Mt. Hawley Insurance Company v. Arthur R. Roebuck, III, et al, No. 19-12257 (11th Cir. 2020)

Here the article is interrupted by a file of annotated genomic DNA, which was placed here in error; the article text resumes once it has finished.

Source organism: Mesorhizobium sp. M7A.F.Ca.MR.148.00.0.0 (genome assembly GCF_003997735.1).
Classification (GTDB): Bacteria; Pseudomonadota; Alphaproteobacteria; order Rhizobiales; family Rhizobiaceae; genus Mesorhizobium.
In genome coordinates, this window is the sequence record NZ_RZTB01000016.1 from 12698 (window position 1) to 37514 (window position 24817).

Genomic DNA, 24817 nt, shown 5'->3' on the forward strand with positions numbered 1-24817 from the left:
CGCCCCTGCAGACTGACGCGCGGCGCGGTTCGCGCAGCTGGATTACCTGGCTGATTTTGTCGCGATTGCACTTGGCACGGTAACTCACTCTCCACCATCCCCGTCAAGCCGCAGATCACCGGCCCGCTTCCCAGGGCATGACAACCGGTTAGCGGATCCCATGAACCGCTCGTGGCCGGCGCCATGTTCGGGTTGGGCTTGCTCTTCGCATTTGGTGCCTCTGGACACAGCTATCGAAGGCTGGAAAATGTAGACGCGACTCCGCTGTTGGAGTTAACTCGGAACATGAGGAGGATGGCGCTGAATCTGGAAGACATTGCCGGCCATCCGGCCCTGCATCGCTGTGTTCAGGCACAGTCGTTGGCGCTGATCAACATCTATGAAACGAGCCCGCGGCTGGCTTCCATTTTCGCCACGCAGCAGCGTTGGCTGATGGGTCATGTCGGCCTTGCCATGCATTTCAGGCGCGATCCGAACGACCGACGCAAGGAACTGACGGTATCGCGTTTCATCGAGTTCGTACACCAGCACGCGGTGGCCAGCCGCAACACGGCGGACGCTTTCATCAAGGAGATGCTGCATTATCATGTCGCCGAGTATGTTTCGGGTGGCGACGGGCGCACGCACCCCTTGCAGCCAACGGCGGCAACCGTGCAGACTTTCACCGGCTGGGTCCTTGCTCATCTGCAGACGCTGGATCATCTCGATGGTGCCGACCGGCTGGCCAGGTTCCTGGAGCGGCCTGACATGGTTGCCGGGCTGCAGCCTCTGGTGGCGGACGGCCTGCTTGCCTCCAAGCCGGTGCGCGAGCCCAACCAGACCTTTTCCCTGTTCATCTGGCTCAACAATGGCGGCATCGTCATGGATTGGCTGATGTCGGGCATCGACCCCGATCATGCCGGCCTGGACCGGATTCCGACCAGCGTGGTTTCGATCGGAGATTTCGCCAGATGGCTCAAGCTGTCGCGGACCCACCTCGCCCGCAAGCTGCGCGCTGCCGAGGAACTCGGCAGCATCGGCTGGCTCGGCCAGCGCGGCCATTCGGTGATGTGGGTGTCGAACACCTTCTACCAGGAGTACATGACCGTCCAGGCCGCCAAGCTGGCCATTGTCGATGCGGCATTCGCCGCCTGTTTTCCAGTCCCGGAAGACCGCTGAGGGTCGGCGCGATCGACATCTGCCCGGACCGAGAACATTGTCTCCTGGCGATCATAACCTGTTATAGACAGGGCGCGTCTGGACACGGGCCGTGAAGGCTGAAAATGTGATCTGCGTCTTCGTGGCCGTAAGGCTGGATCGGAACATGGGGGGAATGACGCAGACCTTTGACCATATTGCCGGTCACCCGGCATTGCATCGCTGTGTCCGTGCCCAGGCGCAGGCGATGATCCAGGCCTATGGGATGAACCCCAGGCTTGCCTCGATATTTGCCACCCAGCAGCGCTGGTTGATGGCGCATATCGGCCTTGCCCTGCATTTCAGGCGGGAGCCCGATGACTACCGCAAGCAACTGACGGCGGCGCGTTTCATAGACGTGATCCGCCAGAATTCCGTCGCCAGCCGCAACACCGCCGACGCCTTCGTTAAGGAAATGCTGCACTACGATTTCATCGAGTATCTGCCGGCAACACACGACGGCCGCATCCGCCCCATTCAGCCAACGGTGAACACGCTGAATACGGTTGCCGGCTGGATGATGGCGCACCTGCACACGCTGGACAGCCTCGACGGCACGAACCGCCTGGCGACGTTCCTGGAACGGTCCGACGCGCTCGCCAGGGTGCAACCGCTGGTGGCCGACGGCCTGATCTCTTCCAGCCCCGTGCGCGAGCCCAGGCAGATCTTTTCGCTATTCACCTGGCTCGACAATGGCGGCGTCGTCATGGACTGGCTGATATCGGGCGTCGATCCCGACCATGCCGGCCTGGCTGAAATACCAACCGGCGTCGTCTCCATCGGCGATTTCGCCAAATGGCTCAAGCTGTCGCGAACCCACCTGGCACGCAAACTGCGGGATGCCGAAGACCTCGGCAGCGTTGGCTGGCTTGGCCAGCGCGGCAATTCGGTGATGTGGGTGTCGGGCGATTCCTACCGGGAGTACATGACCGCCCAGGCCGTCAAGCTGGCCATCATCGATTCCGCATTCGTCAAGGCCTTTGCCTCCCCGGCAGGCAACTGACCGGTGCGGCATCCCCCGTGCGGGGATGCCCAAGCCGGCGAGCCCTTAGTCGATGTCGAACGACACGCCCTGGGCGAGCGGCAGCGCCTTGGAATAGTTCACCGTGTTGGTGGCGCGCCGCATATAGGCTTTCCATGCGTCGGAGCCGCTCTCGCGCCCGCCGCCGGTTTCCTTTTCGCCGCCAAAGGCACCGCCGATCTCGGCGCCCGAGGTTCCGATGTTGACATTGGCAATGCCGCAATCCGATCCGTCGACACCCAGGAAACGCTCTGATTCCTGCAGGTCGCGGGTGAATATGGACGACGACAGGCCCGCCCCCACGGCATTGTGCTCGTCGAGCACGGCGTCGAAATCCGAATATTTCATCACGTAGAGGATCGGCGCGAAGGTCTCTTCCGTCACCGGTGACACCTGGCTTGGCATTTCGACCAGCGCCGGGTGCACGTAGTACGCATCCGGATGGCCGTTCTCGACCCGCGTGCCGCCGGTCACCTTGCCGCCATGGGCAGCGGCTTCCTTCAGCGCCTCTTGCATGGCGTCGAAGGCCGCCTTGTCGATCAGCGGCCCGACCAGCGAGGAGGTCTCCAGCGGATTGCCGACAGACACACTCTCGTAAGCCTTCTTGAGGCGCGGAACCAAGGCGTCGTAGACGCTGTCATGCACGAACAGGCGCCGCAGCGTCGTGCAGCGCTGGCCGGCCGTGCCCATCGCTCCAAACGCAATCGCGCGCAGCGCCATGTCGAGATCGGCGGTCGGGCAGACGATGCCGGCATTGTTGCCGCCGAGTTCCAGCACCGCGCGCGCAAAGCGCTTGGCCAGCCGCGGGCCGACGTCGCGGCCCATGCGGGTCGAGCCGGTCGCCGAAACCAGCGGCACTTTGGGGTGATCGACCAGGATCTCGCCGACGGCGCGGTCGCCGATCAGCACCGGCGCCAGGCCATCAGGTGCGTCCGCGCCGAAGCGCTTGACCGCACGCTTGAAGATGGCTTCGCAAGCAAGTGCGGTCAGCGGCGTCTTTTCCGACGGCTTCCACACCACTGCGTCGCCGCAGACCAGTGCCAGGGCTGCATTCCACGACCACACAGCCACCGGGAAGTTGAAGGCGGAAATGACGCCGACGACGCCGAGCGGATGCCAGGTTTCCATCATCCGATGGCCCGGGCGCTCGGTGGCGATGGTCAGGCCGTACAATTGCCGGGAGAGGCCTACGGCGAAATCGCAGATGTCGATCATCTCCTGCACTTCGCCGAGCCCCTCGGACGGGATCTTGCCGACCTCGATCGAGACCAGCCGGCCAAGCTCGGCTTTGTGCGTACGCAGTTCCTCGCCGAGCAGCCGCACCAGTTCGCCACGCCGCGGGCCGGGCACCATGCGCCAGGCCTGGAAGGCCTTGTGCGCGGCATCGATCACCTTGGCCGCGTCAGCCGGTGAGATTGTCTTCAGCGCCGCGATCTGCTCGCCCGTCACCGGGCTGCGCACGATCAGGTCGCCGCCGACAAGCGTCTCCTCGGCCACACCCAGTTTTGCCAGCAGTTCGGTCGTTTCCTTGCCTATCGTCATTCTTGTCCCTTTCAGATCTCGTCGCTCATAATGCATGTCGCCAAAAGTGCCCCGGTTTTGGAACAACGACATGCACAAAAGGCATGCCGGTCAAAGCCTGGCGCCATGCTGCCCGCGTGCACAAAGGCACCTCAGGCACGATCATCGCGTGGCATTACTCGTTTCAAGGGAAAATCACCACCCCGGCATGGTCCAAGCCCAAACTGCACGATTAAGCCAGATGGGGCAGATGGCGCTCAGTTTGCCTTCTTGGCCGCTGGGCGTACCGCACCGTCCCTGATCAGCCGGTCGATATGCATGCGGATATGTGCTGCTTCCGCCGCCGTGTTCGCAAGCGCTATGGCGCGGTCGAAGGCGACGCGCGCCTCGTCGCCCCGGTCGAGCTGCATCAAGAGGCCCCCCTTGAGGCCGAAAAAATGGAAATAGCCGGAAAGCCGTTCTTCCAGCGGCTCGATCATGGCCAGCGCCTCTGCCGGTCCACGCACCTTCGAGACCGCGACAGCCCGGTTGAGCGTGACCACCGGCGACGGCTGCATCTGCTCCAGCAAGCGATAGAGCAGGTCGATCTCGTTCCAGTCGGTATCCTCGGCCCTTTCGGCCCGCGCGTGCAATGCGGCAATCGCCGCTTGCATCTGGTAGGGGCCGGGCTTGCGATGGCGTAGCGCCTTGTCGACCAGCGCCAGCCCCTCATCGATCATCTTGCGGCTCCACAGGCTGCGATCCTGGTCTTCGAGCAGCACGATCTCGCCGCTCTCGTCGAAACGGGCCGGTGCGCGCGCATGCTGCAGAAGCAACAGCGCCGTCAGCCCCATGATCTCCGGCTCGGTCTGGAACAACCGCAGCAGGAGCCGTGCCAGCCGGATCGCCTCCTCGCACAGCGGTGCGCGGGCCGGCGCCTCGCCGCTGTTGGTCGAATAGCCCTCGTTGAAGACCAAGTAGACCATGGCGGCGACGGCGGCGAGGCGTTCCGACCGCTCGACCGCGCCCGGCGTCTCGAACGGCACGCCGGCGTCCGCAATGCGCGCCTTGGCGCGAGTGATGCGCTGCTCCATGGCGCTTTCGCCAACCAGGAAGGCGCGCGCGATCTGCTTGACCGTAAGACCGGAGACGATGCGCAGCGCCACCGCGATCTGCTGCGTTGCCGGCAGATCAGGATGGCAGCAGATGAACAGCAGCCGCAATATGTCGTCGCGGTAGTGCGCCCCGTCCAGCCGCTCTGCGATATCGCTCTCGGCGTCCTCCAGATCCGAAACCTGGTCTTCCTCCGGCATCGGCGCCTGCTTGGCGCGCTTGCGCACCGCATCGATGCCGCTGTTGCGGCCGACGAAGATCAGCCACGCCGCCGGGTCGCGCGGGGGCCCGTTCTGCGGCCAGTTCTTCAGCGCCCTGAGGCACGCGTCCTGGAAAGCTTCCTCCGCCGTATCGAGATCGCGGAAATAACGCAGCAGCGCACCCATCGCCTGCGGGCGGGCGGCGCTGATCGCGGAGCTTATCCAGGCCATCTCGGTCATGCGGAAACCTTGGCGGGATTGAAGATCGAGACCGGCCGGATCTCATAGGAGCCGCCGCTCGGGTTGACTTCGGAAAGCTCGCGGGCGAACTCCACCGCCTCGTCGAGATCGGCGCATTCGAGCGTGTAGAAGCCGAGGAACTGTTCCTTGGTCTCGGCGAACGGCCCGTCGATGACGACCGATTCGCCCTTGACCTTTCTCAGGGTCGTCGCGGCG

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Case: 19-12257 Date Filed: 03/12/2020 Page: 1 of 4 [DO NOT PUBLISH] IN THE UNITED STATES COURT OF APPEALS FOR THE ELEVENTH CIRCUIT ________________________ No. 19-12257 Non-Argument Calendar ________________________ D.C. Docket No. 9:17-cv-80213-KAM MT. HAWLEY INSURANCE COMPANY, Plaintiff - Counter Defendant - Appellant, versus ARTHUR R. ROEBUCK, III, PATRICIA R. SWINDLE, Trustee, d.b.a. Jupiter West Plaza, SCRIBE ENTERPRISES, INC., d.b.a. Jupiter West Plaza, RIVIERA TRADING AND MARKETING, INC., d.b.a. Jupiter West Plaza, Defendants - Counter Claimants - Appellees, LESLIE J. FRYE, II, Defendant - Appellee. Case: 19-12257 Date Filed: 03/12/2020 Page: 2 of 4 ________________________ Appeal from the United States District Court for the Southern District of Florida ________________________ (March 12, 2020) Before ED CARNES, Chief Judge, WILSON, and ANDERSON, Circuit Judges. PER CURIAM: Mt. Hawley Insurance Company appeals the district court’s grant of partial summary judgment to Arthur Roebuck, Patricia Swindle, Scribe Enterprises, Inc., and Riviera Trading and Marketing, Inc. Mt. Hawley provided all of them with an insurance policy on a shopping center that they jointly owned. After the insureds were sued by a man who was stabbed in the parking lot of their shopping center, Mt. Hawley initiated this declaratory action asking the district court to hold that it did not have to defend or indemnify them in the underlying lawsuit. Mt. Hawley and the insureds filed cross-motions for summary judgment. Mt. Hawley argues that it had no duty to defend because the underlying claims fall under an endorsement to the policy, and the endorsement requires the insureds to meet conditions precedent to receive coverage. Because it is undisputed that they did not meet the conditions precedent, Mt. Hawley argues, it owes no duty to defend. The defendants argue that the endorsement does not apply. 2 Case: 19-12257 Date Filed: 03/12/2020 Page: 3 of 4 The district court found that, under Florida law,1 a duty to defend “depends solely on the facts and legal theories alleged in the pleadings and claims against the insured.” Dist. Ct. Order at 18 (April 12, 2019) (quoting Stephens v. MidContinent Cas. Co., 749 F.3d 1318, 1323 (11th Cir. 2014)). And it found that “an insurer is obligated to defend a claim even if it is uncertain whether coverage exists under the policy.” Id. Finally, the court found that it was unclear from the underlying complaint — that is, the complaint that the man who was stabbed made against the insureds — whether those claims triggered the endorsement requiring the conditions precedent, which would mean coverage did not exist, or whether the claims fell under the regular personal injury policy, which would mean coverage did exist. Because it was uncertain whether coverage existed under the policy, the court granted the insured’s motion for partial summary judgment and held that Mt. Hawley had a continuing duty to defend. 2 Mt. Hawley appeals, asserting the same arguments that it did below. After a de novo review, see Whatley v. CNA Ins. Cos., 189 F.3d 1310, 1313 (11th Cir. 1999), we agree with the district court that it is unclear whether, based on the facts 1 It is undisputed that Florida law controls. The district court also found that it would be premature to decide whether Mt. Hawley had a duty to indemnify the insureds until after the underlying claims were finally resolved. It ordered the case closed for administrative purposes and instructed the parties to move to reopen the case “when the issue of a duty to indemnify becomes ripe.” Mt. Hawley does not contest that part of the decision. 2 3 Case: 19-12257 Date Filed: 03/12/2020 Page: 4 of 4 alleged in the underlying complaint, coverage exists. We therefore affirm based on the well-reasoned opinion of the district court. AFFIRMED. 4